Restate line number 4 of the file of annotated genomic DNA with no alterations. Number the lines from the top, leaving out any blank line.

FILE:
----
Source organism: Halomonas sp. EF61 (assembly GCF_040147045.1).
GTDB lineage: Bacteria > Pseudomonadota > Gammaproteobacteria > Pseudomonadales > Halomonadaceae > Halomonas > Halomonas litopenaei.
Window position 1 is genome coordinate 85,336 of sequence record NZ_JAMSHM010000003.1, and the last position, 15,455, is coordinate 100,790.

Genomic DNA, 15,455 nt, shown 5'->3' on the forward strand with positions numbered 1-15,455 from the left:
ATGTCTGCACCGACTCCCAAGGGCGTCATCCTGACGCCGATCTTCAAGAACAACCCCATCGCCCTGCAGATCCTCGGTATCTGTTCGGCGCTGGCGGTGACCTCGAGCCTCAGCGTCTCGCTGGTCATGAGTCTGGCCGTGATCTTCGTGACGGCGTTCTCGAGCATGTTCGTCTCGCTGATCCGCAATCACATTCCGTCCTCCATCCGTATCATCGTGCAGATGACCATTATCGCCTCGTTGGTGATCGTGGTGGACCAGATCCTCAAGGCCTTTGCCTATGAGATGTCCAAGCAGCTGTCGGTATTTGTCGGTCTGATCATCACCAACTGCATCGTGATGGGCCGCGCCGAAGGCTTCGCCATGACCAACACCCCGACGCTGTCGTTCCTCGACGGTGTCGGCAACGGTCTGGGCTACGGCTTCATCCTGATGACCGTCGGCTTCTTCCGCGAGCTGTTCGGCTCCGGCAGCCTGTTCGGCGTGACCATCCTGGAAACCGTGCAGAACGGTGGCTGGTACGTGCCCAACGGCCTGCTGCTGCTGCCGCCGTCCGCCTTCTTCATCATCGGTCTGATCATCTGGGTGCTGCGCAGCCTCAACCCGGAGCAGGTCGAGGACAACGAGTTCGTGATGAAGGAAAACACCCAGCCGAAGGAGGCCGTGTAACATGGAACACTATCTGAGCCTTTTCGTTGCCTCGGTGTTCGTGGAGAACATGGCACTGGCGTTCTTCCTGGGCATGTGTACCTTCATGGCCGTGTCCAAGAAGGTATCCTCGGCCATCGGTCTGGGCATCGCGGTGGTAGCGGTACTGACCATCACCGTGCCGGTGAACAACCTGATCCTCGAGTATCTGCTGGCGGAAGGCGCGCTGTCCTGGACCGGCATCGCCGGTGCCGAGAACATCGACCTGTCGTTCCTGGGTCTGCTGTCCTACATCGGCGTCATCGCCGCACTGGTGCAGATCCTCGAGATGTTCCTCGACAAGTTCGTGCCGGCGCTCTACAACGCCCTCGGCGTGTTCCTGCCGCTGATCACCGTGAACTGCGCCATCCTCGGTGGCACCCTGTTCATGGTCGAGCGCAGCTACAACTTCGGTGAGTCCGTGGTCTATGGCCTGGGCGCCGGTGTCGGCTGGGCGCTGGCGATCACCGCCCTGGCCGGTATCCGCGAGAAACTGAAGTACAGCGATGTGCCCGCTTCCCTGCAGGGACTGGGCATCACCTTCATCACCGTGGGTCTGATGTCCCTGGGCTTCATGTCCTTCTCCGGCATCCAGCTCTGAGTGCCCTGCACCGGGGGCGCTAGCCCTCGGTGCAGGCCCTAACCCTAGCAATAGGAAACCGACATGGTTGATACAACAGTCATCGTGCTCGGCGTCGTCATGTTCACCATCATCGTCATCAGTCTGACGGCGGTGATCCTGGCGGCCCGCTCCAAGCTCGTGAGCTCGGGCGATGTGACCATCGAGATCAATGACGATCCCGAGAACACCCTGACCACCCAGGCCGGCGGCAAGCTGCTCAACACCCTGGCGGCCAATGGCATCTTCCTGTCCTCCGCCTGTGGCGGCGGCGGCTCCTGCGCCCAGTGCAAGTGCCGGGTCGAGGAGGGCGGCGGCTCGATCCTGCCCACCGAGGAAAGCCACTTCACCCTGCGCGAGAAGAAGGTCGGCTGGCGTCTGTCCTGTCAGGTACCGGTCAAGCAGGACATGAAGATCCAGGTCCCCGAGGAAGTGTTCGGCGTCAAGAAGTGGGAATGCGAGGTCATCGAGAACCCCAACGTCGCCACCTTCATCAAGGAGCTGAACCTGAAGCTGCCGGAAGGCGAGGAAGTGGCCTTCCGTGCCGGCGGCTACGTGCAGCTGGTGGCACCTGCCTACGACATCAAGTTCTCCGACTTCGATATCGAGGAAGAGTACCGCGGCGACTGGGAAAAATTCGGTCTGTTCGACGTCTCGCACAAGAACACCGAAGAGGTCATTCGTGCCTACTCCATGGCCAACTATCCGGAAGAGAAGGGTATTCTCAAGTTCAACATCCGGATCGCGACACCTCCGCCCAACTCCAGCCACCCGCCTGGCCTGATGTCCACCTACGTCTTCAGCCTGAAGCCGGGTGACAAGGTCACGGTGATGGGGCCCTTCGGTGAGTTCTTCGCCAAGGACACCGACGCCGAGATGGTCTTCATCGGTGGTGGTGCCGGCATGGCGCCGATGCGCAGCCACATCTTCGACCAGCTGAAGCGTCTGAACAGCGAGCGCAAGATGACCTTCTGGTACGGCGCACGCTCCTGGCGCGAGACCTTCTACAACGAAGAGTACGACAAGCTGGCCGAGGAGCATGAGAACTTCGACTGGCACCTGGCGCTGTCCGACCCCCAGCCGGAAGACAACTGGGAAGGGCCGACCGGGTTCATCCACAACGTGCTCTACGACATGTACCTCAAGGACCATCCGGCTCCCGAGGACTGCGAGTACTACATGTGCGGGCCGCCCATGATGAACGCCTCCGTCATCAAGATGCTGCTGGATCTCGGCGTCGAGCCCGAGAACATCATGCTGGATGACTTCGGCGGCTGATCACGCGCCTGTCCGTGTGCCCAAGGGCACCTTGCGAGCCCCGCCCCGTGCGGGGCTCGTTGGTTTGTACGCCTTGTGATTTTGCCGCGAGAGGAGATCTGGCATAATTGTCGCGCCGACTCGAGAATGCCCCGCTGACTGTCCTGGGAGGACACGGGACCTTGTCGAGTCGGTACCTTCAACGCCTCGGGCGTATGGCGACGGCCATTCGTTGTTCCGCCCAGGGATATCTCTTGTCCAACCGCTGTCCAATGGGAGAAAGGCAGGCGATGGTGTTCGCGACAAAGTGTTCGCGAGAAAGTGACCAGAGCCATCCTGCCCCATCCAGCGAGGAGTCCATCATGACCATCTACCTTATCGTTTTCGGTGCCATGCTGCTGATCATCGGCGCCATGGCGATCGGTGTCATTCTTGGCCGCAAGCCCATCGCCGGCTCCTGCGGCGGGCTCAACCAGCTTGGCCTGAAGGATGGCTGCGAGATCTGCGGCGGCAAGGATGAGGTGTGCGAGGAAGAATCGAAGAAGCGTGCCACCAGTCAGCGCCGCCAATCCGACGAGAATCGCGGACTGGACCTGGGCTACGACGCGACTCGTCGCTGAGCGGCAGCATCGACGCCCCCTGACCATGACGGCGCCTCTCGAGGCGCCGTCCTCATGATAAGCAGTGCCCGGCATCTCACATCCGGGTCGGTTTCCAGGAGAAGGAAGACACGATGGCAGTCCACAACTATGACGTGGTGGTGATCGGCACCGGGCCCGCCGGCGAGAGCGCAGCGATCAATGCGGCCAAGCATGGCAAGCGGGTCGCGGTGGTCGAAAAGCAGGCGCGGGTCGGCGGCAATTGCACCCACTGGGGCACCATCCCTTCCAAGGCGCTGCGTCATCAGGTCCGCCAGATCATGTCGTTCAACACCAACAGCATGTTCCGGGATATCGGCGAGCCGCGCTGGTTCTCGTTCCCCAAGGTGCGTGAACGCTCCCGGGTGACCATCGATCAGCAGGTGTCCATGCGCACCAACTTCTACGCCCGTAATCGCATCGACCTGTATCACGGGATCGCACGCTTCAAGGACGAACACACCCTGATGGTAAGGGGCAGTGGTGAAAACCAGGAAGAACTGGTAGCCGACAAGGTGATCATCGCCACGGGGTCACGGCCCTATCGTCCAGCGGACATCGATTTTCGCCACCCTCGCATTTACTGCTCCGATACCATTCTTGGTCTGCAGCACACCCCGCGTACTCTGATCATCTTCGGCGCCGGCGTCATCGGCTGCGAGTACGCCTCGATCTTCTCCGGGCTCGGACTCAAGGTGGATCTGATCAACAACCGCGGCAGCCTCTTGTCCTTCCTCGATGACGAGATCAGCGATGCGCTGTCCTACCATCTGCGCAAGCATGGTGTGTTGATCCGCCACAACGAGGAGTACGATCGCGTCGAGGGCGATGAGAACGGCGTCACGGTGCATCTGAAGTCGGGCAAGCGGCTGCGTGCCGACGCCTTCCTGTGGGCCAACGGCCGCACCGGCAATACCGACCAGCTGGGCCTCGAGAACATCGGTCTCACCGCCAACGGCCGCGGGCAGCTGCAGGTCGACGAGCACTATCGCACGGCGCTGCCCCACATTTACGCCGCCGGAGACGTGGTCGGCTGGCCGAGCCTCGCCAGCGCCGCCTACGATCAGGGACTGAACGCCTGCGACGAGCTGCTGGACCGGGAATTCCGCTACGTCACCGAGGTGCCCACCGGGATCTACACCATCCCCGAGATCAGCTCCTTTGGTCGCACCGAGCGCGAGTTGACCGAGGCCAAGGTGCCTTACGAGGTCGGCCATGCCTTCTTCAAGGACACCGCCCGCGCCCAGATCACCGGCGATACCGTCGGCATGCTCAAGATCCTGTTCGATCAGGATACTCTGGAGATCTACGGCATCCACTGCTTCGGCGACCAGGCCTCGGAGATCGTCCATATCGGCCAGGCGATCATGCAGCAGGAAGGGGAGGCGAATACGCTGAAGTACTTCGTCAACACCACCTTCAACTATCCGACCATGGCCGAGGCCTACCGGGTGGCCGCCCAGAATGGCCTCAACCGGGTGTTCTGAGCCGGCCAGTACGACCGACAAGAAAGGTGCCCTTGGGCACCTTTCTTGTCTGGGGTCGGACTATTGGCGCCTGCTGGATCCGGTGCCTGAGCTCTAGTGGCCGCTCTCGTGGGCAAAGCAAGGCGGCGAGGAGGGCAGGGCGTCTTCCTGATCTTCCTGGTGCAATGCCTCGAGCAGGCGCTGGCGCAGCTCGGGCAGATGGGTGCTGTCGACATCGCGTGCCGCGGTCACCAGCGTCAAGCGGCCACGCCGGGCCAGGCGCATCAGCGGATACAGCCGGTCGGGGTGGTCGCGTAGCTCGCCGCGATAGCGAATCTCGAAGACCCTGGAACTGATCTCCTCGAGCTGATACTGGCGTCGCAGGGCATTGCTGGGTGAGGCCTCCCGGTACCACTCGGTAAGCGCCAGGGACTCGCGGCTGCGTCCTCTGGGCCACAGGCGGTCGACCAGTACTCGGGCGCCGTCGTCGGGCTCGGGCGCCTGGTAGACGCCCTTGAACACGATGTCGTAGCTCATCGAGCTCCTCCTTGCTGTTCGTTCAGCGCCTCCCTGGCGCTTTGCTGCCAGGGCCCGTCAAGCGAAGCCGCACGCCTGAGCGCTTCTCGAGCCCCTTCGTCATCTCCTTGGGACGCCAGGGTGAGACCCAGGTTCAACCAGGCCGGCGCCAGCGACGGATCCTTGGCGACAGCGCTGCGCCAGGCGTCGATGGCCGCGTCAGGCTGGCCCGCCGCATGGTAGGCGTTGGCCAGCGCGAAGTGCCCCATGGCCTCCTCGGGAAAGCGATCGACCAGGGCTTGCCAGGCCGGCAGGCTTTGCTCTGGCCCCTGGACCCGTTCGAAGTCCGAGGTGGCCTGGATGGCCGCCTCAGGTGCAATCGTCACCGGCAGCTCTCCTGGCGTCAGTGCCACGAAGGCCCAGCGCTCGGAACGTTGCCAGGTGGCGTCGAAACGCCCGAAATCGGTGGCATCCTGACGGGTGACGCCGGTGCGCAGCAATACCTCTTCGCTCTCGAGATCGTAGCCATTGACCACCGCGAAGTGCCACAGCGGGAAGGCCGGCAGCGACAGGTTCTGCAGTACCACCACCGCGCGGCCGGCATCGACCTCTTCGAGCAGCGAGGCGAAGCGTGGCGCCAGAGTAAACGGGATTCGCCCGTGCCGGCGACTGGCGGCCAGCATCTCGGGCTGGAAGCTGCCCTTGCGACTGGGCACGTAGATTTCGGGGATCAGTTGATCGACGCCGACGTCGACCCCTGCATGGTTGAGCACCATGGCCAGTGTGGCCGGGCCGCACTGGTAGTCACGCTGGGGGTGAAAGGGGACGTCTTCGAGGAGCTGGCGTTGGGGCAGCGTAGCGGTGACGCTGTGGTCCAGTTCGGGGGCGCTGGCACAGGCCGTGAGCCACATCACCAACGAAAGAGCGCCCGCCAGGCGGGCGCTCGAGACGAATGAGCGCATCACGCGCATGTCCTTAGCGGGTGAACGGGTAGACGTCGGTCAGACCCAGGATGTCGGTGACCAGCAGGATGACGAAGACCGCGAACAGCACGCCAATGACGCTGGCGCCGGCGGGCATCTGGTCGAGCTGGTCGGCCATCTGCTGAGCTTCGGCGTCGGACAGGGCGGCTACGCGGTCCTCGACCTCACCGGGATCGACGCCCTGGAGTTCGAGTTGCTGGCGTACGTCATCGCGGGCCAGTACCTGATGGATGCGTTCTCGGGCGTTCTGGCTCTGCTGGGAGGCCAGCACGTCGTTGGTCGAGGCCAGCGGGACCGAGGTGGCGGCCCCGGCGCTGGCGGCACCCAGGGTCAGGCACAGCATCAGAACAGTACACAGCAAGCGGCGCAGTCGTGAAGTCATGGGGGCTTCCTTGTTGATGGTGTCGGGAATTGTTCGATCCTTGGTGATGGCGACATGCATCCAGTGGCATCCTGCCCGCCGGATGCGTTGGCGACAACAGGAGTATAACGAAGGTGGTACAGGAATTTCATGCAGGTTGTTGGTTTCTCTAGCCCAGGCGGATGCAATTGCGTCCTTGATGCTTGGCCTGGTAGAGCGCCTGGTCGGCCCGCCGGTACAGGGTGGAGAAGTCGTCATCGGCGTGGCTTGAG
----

Genomic DNA, 15,455 nt, shown 5'->3' on the forward strand with positions numbered 1-15,455 from the left: